Summer may be about to begin, but apparently someone forgot to send payments and commerce players the memo about slowing down for the vacation season.
It has been a busy week, to say the least — with things everyone thought were happening off the table, and a few things no one expected on the table.
So what is in and what’s out this week?
Yes, Please: The Global Payments TSYS Merger
It’s official, the latest payments mega-merger is officially in the books.
Global Payments and TSYS have announced they will enter into an all-stock merger valued at around $21.5 billion. The deal is one of a string of big corporate marriage in payments — there was the $34 billion deal between FIS and Worldpay in March and the $22 billion announcement between Fiserv and First Data that kicked off 2019. The goal of this latest merger mirrors the goals of the previous ones, to gather scale and build global reach. Global Payments is the third largest merchant acquirer in the United States, while TSYS is the third largest card processor in the country.
In terms of management structure, TSYS’ CEO Troy Woods will serve chairman of the board. Global Payments CEO Jeff Sloan will serve as CEO of the combined entity. The TSYS/Global Payments combination is expected to be completed during the fourth quarter of this year.
In remarks on a call held last Tuesday to discuss the merger, management from both of the firms heralded the announcement as a “landmark” for a rapidly evolving payments landscape, and with an eye on offering integrated services for an ecosystem that completes 50 billion transactions annually for merchants and consumers. Upon combining, the companies will provide payment services to as many as 3.5 million merchants and as many as 1,300 financial institutions across 100 countries, according to materials offered alongside the call.
Synergies should help earnings, management said on the call, with $300 million in cost synergies to be realized on an annualized basis within three years. Revenue synergies should come in at $100 million, said the companies, with 2.5 million small to medium-sided businesses (SMBs) served by Global Payments and 820,000 SMBs served by TSYS.
No, Thank-You: Citi Takes a Pass On the Apple Card
Despite talk that the two organizations were in discussion, it seems Apple and Citigroup never got past go regarding Citi’s potential role as a partner on the new Apple Card.
Citing those with knowledge of the talks, CNBC reported that Citigroup bailed over concerns the partnership would ultimately fail to be profitable. The report noted that JPMorgan Chase, Barclays and Synchrony were also in the running to partner with Apple on the credit card. Apple went with Goldman Sachs, announcing in March the new credit card that will be available in the summer.
With its promise of zero fees, a push for consumer to pay on time to avoid debt and lower rates than are typical, the card doesn’t have a lot of income streams on tap for banking partners.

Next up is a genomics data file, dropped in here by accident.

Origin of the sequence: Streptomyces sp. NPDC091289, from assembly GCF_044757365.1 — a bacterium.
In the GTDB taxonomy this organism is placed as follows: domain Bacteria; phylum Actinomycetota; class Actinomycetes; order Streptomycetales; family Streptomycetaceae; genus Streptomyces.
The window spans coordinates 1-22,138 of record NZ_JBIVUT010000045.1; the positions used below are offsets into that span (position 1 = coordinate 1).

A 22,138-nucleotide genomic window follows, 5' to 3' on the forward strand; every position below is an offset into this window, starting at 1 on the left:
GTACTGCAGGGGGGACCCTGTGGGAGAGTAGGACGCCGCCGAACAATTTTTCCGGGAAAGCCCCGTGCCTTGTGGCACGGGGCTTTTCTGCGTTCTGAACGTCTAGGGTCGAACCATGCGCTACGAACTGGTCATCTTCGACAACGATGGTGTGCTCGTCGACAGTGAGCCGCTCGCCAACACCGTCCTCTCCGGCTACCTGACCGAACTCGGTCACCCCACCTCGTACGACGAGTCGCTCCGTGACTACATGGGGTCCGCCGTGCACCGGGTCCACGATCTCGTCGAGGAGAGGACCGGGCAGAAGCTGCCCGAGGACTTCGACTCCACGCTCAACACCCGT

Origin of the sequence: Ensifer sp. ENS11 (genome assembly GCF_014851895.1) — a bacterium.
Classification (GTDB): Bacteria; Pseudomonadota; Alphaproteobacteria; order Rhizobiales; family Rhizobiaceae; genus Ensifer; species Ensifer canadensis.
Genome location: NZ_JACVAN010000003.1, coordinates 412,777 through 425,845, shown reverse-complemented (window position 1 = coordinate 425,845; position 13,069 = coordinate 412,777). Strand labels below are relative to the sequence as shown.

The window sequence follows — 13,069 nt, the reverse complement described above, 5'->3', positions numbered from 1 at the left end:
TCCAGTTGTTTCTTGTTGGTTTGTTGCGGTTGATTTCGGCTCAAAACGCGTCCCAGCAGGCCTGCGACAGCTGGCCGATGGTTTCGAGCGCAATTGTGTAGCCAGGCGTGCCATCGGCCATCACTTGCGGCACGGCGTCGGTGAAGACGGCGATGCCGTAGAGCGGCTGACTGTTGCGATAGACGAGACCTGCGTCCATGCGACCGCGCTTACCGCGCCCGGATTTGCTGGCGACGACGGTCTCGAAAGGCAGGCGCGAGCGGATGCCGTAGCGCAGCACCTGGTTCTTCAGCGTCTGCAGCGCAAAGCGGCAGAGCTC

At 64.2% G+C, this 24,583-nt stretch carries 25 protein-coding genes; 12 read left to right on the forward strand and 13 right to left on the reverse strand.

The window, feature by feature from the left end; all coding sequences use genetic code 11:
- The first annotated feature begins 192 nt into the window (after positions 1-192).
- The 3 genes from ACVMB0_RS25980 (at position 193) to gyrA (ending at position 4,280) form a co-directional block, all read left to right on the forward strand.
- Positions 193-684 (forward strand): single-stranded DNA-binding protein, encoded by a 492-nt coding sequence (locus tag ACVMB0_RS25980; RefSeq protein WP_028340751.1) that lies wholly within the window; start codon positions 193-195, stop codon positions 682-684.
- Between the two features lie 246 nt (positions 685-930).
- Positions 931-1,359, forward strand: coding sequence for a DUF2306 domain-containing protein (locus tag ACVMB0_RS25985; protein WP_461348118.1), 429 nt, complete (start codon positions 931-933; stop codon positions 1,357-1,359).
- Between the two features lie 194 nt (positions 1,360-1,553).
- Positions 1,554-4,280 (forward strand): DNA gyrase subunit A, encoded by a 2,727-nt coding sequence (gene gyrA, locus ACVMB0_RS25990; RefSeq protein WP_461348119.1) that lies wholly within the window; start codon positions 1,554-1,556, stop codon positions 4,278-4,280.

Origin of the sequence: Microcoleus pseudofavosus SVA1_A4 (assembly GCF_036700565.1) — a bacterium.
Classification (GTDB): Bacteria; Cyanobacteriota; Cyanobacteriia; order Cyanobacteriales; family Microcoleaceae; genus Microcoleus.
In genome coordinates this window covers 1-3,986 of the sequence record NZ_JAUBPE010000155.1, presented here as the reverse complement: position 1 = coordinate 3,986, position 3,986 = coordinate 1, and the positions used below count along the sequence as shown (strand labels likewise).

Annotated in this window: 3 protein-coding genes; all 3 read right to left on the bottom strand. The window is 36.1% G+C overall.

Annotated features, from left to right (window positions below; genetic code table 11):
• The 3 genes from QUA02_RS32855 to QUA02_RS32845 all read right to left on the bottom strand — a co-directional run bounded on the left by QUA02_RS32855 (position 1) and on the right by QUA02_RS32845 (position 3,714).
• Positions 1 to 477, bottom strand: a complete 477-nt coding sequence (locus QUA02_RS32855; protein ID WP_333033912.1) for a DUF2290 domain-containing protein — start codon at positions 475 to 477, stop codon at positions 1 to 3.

Goldman Sachs, according to reports, views the card as an excellent test case for credit use when the economic growth in the U.S. is in the late innings.
“There’s a danger for any bank entering deals like this from a profitability standpoint,” Forrester analyst Peter Wannemacher said. “Increasingly, they’re wary of co-branding deals when it seems likely that the partner firm is the ‘cooler’ brand. They’ll consider making a deal with a company like Apple or Uber, but the danger is that the economic gains underwhelm.”
Andrew Williams, a spokesman for Goldman Sachs, told CNBC that unlike Citgroup, the bank is thrilled to be a partner with Apple.
“Goldman Sachs seeks to disrupt consumer finance by putting the customer first,” Williams said in a statement. “We are excited for customers to use Apple Card, which is designed to help people take control of their financial lives.”
Maybe: Amazon Eyes Boost Mobile
As T-Mobile and Sprint are heading toward their $26 billion merger announced earlier this year, it seems the two firms are looking to shed their jointly own Boost Mobile pre-paid business, in at attempt to get the deal to pass regulatory muster. The current iteration of the merger is the third attempt in the last several years. Selling Boost would lower their market share in the prepaid wireless market.
The buyer of Boost has to ensure it would continue operations so that consumers still have choices. T-Mobile and Sprint are additonally looking at unloading wireless spectrum to get the deal closed.
It looks like there is a potential buyer for the service — and the additional wireless spectrum — in Amazon, which is reportedly eying the purchase. Reuters, citing two sources familiar with the matter, reported Amazon is interested in Boost because it would enable it to use the new T-Mobile wireless network for six or more years.
Can anyone spell 5G? And its ability to turbo-charge Alexa everywhere? And turn Boost Mobile into a new acquisition channel for Amazon Prime?
Sources told Reuters that Boost could get as much as $3 billion in a sale. The unit has anywhere from 7 million to 8 million customers. If a deal with Amazon includes wireless spectrum, it could be valued at $4.5 billion, Cowen estimated in May.
So what did we learn this week, other than there is no summer vacation in payments and commerce?
One brand’s new opportunity is another’s hard pass, the era of the mega-player mergers is upon us — and where there is a vertical to buy into it seems Amazon is always there and ready to invest.
Until next Monday.